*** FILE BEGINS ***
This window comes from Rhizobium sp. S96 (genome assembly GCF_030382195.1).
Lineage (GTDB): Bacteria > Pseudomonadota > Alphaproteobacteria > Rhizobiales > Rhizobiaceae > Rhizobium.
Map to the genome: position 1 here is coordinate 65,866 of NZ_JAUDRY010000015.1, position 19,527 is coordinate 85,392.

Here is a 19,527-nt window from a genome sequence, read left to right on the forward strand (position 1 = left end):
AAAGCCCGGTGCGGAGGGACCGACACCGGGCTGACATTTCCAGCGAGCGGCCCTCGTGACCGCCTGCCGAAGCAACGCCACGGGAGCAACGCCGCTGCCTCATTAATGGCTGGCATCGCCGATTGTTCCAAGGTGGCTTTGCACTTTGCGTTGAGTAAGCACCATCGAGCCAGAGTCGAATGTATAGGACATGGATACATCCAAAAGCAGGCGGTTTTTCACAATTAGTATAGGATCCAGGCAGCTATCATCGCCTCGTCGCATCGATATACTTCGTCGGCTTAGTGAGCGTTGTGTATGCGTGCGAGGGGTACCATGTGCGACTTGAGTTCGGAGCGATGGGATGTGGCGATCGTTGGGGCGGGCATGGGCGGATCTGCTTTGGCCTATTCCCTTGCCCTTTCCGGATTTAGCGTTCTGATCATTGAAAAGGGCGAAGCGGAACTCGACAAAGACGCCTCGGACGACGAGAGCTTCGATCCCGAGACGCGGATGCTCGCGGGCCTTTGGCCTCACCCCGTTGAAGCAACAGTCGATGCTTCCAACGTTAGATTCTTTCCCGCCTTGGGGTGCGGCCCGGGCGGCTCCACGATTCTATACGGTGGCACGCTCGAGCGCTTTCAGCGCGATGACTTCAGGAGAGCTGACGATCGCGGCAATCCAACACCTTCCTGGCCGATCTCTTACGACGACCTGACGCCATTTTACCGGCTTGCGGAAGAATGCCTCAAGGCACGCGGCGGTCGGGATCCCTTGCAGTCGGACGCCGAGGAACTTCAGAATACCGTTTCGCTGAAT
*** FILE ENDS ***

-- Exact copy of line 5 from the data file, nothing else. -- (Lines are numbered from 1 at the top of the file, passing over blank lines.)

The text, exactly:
AAAGCCCGGTGCGGAGGGACCGACACCGGGCTGACATTTCCAGCGAGCGGCCCTCGTGACCGCCTGCCGAAGCAACGCCACGGGAGCAACGCCGCTGCCTCATTAATGGCTGGCATCGCCGATTGTTCCAAGGTGGCTTTGCACTTTGCGTTGAGTAAGCACCATCGAGCCAGAGTCGAATGTATAGGACATGGATACATCCAAAAGCAGGCGGTTTTTCACAATTAGTATAGGATCCAGGCAGCTATCATCGCCTCGTCGCATCGATATACTTCGTCGGCTTAGTGAGCGTTGTGTATGCGTGCGAGGGGTACCATGTGCGACTTGAGTTCGGAGCGATGGGATGTGGCGATCGTTGGGGCGGGCATGGGCGGATCTGCTTTGGCCTATTCCCTTGCCCTTTCCGGATTTAGCGTTCTGATCATTGAAAAGGGCGAAGCGGAACTCGACAAAGACGCCTCGGACGACGAGAGCTTCGATCCCGAGACGCGGATGCTCGCGGGCCTTTGGCCTCACCCCGTTGAAGCAACAGTCGATGCTTCCAACGTTAGATTCTTTCCCGCCTTGGGGTGCGGCCCGGGCGGCTCCACGATTCTATACGGTGGCACGCTCGAGCGCTTTCAGCGCGATGACTTCAGGAGAGCTGACGATCGCGGCAATCCAACACCTTCCTGGCCGATCTCTTACGACGACCTGACGCCATTTTACCGGCTTGCGGAAGAATGCCTCAAGGCACGCGGCGGTCGGGATCCCTTGCAGTCGGACGCCGAGGAACTTCAGAATACCGTTTCGCTGAAT